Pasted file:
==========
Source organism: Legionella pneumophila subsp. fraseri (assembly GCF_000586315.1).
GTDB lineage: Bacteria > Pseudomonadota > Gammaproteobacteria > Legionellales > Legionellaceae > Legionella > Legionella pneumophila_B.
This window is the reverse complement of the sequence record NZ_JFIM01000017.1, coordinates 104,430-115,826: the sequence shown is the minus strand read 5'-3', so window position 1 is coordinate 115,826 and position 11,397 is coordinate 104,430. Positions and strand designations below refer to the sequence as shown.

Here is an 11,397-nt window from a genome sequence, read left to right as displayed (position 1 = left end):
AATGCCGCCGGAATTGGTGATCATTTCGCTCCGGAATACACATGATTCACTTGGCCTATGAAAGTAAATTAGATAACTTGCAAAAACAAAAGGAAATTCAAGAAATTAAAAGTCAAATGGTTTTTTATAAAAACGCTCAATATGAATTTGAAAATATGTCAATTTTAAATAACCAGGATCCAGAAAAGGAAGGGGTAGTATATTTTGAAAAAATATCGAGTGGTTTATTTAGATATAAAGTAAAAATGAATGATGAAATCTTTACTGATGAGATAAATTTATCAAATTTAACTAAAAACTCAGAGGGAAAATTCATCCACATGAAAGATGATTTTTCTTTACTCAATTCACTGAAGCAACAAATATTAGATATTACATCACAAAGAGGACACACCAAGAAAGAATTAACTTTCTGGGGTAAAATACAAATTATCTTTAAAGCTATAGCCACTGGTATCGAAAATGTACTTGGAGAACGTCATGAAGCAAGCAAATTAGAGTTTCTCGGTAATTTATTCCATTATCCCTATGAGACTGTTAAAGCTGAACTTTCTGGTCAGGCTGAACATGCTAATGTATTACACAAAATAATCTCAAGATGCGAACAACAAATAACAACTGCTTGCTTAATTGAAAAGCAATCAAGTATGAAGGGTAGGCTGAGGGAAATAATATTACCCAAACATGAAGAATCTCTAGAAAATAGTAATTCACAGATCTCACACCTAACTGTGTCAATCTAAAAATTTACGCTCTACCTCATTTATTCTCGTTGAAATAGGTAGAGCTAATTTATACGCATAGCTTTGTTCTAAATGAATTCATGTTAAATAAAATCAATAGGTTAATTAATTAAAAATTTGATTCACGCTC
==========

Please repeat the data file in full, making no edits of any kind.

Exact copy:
Source organism: Legionella pneumophila subsp. fraseri (assembly GCF_000586315.1).
GTDB lineage: Bacteria > Pseudomonadota > Gammaproteobacteria > Legionellales > Legionellaceae > Legionella > Legionella pneumophila_B.
This window is the reverse complement of the sequence record NZ_JFIM01000017.1, coordinates 104,430-115,826: the sequence shown is the minus strand read 5'-3', so window position 1 is coordinate 115,826 and position 11,397 is coordinate 104,430. Positions and strand designations below refer to the sequence as shown.

Here is an 11,397-nt window from a genome sequence, read left to right as displayed (position 1 = left end):
AATGCCGCCGGAATTGGTGATCATTTCGCTCCGGAATACACATGATTCACTTGGCCTATGAAAGTAAATTAGATAACTTGCAAAAACAAAAGGAAATTCAAGAAATTAAAAGTCAAATGGTTTTTTATAAAAACGCTCAATATGAATTTGAAAATATGTCAATTTTAAATAACCAGGATCCAGAAAAGGAAGGGGTAGTATATTTTGAAAAAATATCGAGTGGTTTATTTAGATATAAAGTAAAAATGAATGATGAAATCTTTACTGATGAGATAAATTTATCAAATTTAACTAAAAACTCAGAGGGAAAATTCATCCACATGAAAGATGATTTTTCTTTACTCAATTCACTGAAGCAACAAATATTAGATATTACATCACAAAGAGGACACACCAAGAAAGAATTAACTTTCTGGGGTAAAATACAAATTATCTTTAAAGCTATAGCCACTGGTATCGAAAATGTACTTGGAGAACGTCATGAAGCAAGCAAATTAGAGTTTCTCGGTAATTTATTCCATTATCCCTATGAGACTGTTAAAGCTGAACTTTCTGGTCAGGCTGAACATGCTAATGTATTACACAAAATAATCTCAAGATGCGAACAACAAATAACAACTGCTTGCTTAATTGAAAAGCAATCAAGTATGAAGGGTAGGCTGAGGGAAATAATATTACCCAAACATGAAGAATCTCTAGAAAATAGTAATTCACAGATCTCACACCTAACTGTGTCAATCTAAAAATTTACGCTCTACCTCATTTATTCTCGTTGAAATAGGTAGAGCTAATTTATACGCATAGCTTTGTTCTAAATGAATTCATGTTAAATAAAATCAATAGGTTAATTAATTAAAAATTTGATTCACGCTC